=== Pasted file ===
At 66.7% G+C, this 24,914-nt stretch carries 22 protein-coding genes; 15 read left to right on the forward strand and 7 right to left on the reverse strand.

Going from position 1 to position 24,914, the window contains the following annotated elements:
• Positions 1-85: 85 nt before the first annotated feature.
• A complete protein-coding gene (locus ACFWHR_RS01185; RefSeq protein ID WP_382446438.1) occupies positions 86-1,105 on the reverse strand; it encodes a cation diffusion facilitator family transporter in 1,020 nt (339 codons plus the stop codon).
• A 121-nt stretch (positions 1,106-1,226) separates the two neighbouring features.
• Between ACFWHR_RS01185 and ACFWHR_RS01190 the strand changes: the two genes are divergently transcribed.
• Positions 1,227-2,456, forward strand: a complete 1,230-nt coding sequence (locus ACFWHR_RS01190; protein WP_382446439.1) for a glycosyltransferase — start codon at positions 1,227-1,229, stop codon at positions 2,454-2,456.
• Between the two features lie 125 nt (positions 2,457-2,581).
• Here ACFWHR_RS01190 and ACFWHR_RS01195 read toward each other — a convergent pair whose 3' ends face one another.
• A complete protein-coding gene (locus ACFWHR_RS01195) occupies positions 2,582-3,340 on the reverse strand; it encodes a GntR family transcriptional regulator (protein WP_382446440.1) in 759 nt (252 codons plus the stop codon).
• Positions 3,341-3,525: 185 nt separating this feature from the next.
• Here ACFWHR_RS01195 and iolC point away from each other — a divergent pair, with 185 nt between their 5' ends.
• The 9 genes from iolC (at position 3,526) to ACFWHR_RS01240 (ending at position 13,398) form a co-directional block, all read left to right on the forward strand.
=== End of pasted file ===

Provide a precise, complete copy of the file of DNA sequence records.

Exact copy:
At 66.7% G+C, this 24,914-nt stretch carries 22 protein-coding genes; 15 read left to right on the forward strand and 7 right to left on the reverse strand.

Going from position 1 to position 24,914, the window contains the following annotated elements:
• Positions 1-85: 85 nt before the first annotated feature.
• A complete protein-coding gene (locus ACFWHR_RS01185; RefSeq protein ID WP_382446438.1) occupies positions 86-1,105 on the reverse strand; it encodes a cation diffusion facilitator family transporter in 1,020 nt (339 codons plus the stop codon).
• A 121-nt stretch (positions 1,106-1,226) separates the two neighbouring features.
• Between ACFWHR_RS01185 and ACFWHR_RS01190 the strand changes: the two genes are divergently transcribed.
• Positions 1,227-2,456, forward strand: a complete 1,230-nt coding sequence (locus ACFWHR_RS01190; protein WP_382446439.1) for a glycosyltransferase — start codon at positions 1,227-1,229, stop codon at positions 2,454-2,456.
• Between the two features lie 125 nt (positions 2,457-2,581).
• Here ACFWHR_RS01190 and ACFWHR_RS01195 read toward each other — a convergent pair whose 3' ends face one another.
• A complete protein-coding gene (locus ACFWHR_RS01195) occupies positions 2,582-3,340 on the reverse strand; it encodes a GntR family transcriptional regulator (protein WP_382446440.1) in 759 nt (252 codons plus the stop codon).
• Positions 3,341-3,525: 185 nt separating this feature from the next.
• Here ACFWHR_RS01195 and iolC point away from each other — a divergent pair, with 185 nt between their 5' ends.
• The 9 genes from iolC (at position 3,526) to ACFWHR_RS01240 (ending at position 13,398) form a co-directional block, all read left to right on the forward strand.